The Government has launched a consultation into proposed changes to the Mental Health Act (MHA), with the view to ensuring patient's voices are respected and individuals are empowered to shape their own care and treatment.
The proposed changes build on the recommendations made by Sir Simon Wessely’s independent review of the MHA in 2018 and will ensure the act’s powers are used in the least restrictive way, the Department of Health and Social Care (DHSC) has said.
The reforms will also ensure that neither autism or learning disability alone are grounds for detention as well as improving access to community-based mental health support to prevent avoidable detention in hospital.
There are also proposals to amend the emergency powers used by staff in A&E departments to prevent people from leaving hospital if they do not consent to treatment. This area is also being addressed through changes to the Mental Capacity Act and the introduction of Liberty Protection Standards in place of Deprivation of Liberty Standards expected in April 2022.
The proposed reforms include piloting culturally appropriate advocates so that patients from all minority ethnic backgrounds are better supported to voice their individual needs and allow sectioned people to nominate family members to represent their best interests if they are unable to do so themselves.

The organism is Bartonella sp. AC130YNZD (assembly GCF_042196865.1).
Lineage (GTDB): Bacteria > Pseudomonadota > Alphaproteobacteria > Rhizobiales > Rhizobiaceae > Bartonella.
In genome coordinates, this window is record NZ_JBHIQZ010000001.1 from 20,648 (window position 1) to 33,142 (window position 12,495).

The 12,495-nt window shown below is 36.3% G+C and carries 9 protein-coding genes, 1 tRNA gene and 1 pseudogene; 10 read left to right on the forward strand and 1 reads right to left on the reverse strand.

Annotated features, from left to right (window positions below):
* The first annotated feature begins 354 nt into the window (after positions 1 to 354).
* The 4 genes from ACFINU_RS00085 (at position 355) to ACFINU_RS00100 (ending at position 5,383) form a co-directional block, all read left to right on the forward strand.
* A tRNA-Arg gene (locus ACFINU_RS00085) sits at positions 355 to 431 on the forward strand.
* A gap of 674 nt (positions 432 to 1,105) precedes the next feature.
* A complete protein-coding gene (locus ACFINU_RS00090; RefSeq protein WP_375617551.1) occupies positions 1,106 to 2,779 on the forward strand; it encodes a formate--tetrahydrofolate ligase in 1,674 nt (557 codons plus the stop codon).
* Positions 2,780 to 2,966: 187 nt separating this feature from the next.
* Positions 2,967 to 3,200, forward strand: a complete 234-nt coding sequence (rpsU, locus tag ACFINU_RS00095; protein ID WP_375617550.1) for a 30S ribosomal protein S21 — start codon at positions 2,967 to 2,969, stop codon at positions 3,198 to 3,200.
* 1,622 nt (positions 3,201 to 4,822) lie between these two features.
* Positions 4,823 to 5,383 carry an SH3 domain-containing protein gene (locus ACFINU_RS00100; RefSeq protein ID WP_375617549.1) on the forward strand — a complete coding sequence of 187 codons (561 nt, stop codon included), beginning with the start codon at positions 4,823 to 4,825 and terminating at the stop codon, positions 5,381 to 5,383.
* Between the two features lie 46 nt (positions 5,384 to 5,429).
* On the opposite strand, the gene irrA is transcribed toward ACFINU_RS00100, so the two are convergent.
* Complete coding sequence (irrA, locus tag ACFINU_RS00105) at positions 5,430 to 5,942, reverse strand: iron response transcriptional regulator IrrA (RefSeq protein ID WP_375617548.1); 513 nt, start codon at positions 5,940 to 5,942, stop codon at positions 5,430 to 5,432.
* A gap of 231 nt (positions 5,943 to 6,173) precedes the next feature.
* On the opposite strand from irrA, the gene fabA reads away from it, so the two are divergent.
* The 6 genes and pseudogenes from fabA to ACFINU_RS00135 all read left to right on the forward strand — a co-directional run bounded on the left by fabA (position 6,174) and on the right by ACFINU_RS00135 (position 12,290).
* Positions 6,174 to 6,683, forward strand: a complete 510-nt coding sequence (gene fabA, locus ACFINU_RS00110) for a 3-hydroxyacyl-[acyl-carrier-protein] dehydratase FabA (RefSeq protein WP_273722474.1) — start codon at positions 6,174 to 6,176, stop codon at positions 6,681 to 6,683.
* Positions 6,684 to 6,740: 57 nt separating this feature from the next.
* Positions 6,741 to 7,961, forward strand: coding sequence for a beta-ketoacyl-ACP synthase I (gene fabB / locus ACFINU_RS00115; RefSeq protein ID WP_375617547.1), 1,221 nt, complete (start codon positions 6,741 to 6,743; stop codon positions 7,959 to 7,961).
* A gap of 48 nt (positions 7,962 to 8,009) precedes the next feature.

The DHSC says that the changes are based on four principles:
· Choice and autonomy – ensuring service users’ views and choices are respected
· Least restriction – ensuring the MHA’s powers are used in the least restrictive way
· Therapeutic benefit – ensuring patients are supported to get better, so they can be discharged from the MHA
· The person as an individual – ensuring patients are viewed and treated as individuals
This link gives the opportunity to share your views on the proposals as part of the Government's consultation exercise.
The consultation closes on the 21 April 2021.
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